Make Music Madison gives young artists a chance to perform

The longest day of the year is upon us. For those of you keeping track, the sun will rise at 5:18 a.m. and set at 8:41 p.m. on Saturday, June 21. All that daylight, courtesy of the annual summer solstice, will provide the perfect backdrop for Make Music Madison, a daylong event featuring hours and hours of free performances in nearly every corner of the city.

Mama Madison: Watching talent grow

Last week, for the first time, I made my way up to one of the open gallery nights during Madison West's Fine Arts Week, the school's annual showcase for all things creative. The scope of the event is huge, with nearly 1,600 students participating, and the quality of the presented works is phenomenal. It's almost as if the school had been lifted off its perch on Regent Street and traveled back in time to Belle Époque Paris.

Mama Madison: Writing time at Olbrich

If you have aspiring authors in your house, this summer offers a fabulous opportunity for them refine their writing skills. For its second summer, the Greater Madison Writing Project, in partnership with Olbrich Botanical Gardens, is sponsoring two week-long camps in August for young writers entering grades 3-8.

Mama Madison: When UW-Madison's semester is over, the kids want out too

There are lots of benefits to living in a college town. First and foremost, there is always something going on -- a lecture, a film series. Maybe even a protest, if you're lucky. And since becoming a Madisonian, I, for the first time in my life, find myself interested in college football.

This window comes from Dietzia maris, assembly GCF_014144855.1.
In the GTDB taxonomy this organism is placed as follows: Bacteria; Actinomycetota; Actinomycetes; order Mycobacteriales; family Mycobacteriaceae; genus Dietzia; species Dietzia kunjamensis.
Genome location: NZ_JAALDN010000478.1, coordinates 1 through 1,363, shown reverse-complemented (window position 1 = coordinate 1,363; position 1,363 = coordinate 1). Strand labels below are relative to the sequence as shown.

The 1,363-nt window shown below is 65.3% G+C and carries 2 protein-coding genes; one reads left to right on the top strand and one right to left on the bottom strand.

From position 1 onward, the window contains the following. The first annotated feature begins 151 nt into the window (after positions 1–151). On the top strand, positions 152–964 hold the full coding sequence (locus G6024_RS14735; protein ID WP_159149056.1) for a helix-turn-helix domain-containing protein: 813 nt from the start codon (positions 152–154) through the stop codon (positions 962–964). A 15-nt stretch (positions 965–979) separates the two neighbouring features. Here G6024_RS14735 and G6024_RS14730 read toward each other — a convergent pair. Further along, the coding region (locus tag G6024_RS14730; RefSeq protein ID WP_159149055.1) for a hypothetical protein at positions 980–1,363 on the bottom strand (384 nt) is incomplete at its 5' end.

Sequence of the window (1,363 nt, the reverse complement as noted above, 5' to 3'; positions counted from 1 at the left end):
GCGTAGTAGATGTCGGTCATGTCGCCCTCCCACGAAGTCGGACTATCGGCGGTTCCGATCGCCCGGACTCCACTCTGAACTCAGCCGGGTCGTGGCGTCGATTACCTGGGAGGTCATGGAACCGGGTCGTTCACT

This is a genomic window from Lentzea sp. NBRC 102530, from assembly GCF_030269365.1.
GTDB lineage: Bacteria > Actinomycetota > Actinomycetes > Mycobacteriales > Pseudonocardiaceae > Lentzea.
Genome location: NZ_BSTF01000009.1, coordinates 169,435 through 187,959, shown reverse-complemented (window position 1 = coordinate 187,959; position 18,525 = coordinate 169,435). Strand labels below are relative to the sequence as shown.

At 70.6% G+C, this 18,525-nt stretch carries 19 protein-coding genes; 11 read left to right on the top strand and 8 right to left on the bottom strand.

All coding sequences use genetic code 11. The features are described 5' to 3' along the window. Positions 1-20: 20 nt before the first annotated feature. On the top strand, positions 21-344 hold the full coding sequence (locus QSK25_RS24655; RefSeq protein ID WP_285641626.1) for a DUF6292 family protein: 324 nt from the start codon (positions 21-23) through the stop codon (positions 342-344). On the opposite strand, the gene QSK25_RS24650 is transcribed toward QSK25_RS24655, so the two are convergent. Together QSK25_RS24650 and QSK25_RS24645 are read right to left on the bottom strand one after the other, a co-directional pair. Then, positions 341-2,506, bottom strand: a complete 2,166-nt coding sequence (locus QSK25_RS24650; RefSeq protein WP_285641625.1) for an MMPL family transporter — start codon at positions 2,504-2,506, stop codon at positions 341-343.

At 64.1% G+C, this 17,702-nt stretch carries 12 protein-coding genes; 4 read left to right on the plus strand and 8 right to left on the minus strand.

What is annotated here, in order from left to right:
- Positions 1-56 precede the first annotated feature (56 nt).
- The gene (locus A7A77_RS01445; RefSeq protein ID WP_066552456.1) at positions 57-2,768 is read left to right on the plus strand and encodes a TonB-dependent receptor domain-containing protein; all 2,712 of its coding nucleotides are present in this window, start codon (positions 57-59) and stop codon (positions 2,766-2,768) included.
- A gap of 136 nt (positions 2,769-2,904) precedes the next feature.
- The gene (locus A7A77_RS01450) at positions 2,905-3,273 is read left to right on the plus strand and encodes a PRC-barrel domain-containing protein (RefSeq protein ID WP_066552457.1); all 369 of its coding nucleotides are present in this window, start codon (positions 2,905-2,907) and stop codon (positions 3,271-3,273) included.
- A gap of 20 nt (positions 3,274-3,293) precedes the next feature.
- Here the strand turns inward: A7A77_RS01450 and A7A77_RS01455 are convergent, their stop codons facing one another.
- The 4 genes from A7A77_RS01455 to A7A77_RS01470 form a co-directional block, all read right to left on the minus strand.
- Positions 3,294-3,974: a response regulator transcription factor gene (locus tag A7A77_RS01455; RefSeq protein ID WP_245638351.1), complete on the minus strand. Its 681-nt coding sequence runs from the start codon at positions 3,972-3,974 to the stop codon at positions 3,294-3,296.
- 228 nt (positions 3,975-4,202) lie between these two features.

Mama Madison: Another amazing talent show

My passion for the talent show clearly runs deep, but I'm more than just a fangirl. This year marked my second as one of the "Ziegfelds" of the Follies, Hamilton's annual showcase for singers, musicians, dancers and other varied forms of entertainment. Trust me, when you are part of the spectacle's "producing/directing" team you get a new-found appreciation for how hard the kids worked to get up on stage.

Mama Madison: Preserving children's stories

My daughter, who turned twelve just this past week, is not legally "of age" when it comes to social media. But I guess, in many respects, especially in those that involve screens, I am a permissive pushover. I've allowed her join some networks.

Tenting tonight? Not so fast -- take the time to prepare for the first family camping trip

What adults love about camping -- sleeping under the stars, getting away from it all, the sounds of nature -- can be scary for children. It's dark in a tent. Nothing is familiar. Of course, camping with kids is more work for adults, too. Stay cool, live in the moment. Forget about that lost fork. Making s'mores, spotting wildlife, that's what kids will remember.

Mama Madison: It's time for the college tour

I have just returned from a whirlwind, five-day, four-city college tour with my son. You know those "101 Things to Know Before Visiting Disney World" guidebooks that experienced theme park travelers have written to help the uninitiated? I think I am now officially seasoned enough in information sessions and campus tours to give some serious thought to penning a similar "insiders guide" for the junior-year parent.

Mama Madison: When mom gets a new roomie

This past week, against both my will and better judgement, I accompanied 50 or so middle school kids to the Future Problem Solvers Wisconsin State Bowl, a popular academic and skit-writing competition.

Mama Madison: Earth Day awareness

It may be a bigger waste of breath than electricity to ask my kids to turn off the lights when they leave a room. If I've nagged them once, I've nagged them a thousand times. No, I've never noticed anything amiss with their fingers. But it appears they are physically incapable of flipping a switch to the "off" position.

Mama Madison: Parents should know and understand school codes of conduct

I want to say thank you to the Board of Education for allowing Maia to return to class, unquestionably the place she belongs, as well as to thank them for adopting the new policies. But just as importantly, I also want to thank Maia and her family for their willingness to come forward with their story.


Emails from Isthmus Parents feature event highlights, story links, site updates, and occasional special offers from trusted sources. Name and email address are required. Thanks!